@mobewan … thanks for the feedback. I’ve been using Scrivener for years, and wouldn’t be without it. This is my second book using it, but first one was printed the conventional way.

      I’m not sold on going the Kindle/Amazon route, however. Been reading a lot of Mark Coker’s material on Smashwords about epublishing. He’s got a vested interest, being a distributor, but there’s a staggering amount of free material at smashwords.com and he strikes me as being upfront and honest. Another source is Dan Poynter at ParaPublishing.com who started self-publishing 30 years ago.

      Anyway, I’m grateful to you for taking the time to respond. I’m still in discovery mode — and still revising the book — and curious to see how this all turns out.

      Thanks again, and best wishes in your endeavors,

  7. That’s supposed to say “.epubs which work on iPads…” Although I’m sure they will be epic 😉

  8. That’s a really good point about smashwords. It was something I looked at early on, as I had some friends who’d self-published through that route, but haven’t gone back and had a proper look (mainly because I’ve been focussing on short stories and been looking at some ezines – but from memory I think short stories were fine on smashwords as well…). I like what you say about their honesty. Thanks for the reminder.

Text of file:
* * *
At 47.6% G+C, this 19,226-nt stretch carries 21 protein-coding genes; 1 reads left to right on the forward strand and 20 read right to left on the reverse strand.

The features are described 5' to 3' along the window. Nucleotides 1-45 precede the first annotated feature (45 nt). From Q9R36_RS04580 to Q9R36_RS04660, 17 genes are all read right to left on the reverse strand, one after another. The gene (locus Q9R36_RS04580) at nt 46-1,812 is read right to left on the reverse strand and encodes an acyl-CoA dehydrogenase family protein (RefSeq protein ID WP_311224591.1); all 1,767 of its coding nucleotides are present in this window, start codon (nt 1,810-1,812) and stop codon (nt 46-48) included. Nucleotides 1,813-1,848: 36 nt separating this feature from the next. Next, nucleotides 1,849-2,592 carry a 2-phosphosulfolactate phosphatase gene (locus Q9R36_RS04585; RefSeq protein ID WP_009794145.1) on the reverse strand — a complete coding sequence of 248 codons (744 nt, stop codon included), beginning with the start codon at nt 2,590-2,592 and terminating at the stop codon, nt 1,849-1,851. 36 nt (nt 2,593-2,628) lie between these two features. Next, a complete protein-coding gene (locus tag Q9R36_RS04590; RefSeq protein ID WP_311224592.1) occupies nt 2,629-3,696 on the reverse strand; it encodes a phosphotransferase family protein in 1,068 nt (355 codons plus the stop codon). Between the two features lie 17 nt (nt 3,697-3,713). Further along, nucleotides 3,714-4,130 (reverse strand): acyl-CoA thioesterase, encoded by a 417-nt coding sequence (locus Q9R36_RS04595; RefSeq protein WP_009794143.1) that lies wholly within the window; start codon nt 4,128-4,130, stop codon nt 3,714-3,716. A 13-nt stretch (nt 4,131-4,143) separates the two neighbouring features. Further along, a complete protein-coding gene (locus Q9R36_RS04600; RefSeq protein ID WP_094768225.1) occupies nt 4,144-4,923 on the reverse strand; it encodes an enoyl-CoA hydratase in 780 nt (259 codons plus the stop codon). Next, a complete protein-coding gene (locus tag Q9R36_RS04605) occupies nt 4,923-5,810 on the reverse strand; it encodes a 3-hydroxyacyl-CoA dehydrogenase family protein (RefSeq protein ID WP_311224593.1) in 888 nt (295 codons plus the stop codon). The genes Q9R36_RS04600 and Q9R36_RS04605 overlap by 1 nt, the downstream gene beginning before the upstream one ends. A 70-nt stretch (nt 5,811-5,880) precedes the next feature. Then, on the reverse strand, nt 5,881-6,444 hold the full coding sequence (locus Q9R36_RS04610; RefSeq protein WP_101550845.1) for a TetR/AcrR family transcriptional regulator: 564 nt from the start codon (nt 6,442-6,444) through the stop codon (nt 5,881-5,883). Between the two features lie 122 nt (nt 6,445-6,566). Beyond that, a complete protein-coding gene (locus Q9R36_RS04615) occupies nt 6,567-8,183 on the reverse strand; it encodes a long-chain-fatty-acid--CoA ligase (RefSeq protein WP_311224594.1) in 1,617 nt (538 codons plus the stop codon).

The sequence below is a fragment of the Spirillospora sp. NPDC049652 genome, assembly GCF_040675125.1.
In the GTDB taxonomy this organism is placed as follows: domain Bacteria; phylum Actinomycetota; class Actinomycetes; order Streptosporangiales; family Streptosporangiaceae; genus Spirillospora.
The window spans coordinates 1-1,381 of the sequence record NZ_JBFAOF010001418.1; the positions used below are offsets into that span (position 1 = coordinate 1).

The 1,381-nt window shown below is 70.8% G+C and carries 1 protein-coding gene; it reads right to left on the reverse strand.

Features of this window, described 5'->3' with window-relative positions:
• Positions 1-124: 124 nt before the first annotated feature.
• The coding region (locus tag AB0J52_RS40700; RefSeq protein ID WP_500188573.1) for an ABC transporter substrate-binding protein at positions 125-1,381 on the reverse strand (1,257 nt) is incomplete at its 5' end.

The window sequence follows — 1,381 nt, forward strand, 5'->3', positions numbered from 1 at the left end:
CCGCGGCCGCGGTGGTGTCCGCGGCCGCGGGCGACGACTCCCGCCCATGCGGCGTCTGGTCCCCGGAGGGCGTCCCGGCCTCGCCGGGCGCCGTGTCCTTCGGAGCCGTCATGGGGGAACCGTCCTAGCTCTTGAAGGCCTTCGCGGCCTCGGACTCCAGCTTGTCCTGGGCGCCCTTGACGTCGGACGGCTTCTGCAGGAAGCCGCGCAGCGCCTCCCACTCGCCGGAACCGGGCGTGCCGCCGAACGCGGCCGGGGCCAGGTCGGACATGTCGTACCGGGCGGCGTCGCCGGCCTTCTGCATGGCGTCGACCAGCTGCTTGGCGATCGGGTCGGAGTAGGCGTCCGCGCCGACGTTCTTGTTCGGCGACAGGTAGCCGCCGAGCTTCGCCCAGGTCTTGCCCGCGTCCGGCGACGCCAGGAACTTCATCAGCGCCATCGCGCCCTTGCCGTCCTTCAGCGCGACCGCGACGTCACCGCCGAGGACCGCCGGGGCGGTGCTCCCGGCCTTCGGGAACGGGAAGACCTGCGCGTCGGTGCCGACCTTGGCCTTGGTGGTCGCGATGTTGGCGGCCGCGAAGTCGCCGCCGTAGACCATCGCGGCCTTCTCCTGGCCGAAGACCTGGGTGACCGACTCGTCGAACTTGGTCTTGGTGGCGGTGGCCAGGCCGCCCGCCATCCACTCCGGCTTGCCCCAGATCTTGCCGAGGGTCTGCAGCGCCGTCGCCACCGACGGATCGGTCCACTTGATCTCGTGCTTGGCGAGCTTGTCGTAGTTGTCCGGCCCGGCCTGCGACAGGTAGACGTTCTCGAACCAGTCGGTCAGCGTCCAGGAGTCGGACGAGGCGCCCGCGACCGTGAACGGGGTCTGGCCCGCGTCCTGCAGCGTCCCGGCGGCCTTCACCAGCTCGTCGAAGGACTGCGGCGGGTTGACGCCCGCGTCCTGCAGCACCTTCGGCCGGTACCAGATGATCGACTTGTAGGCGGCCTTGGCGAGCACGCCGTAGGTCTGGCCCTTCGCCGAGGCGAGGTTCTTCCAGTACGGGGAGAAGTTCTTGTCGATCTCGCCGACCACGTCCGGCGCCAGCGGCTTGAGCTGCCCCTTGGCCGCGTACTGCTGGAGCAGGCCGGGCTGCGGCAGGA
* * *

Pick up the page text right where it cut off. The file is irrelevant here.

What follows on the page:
Not heard of paprpublishing.com so will check them out too. Blogs, so much more useful than a google search 🙂

    • John in Atlanta

      It’s dangerous to generalize, but the point Coker makes is that you can reach more retail outlets through Smashwords. Amazon is huge and has become such a household word that it’s natural to want to publish there. But the issues around exclusivity and Amazon’s habit of trying to squash competition is problematic. At least to me it is.

      BTW, thanks for the link to your tutorial on Scrivener to Kindle. Who knows? I may yet find myself pulled in by Amazon’s tractor beam.


  9. Pingback: The Writer's Weekly Wrap-Up (Issue #16) | Your Writer Platform

  10. Pingback: Self-Publishing: Carnival of the Indies Issue #26 — The Book Designer

What d'you think?

Fill in your details below or click an icon to log in:

WordPress.com Logo

You are commenting using your WordPress.com account. Log Out /  Change )

Google+ photo

You are commenting using your Google+ account. Log Out /  Change )

Twitter picture

You are commenting using your Twitter account. Log Out /  Change )

Facebook photo

You are commenting using your Facebook account. Log Out /  Change )


Connecting to %s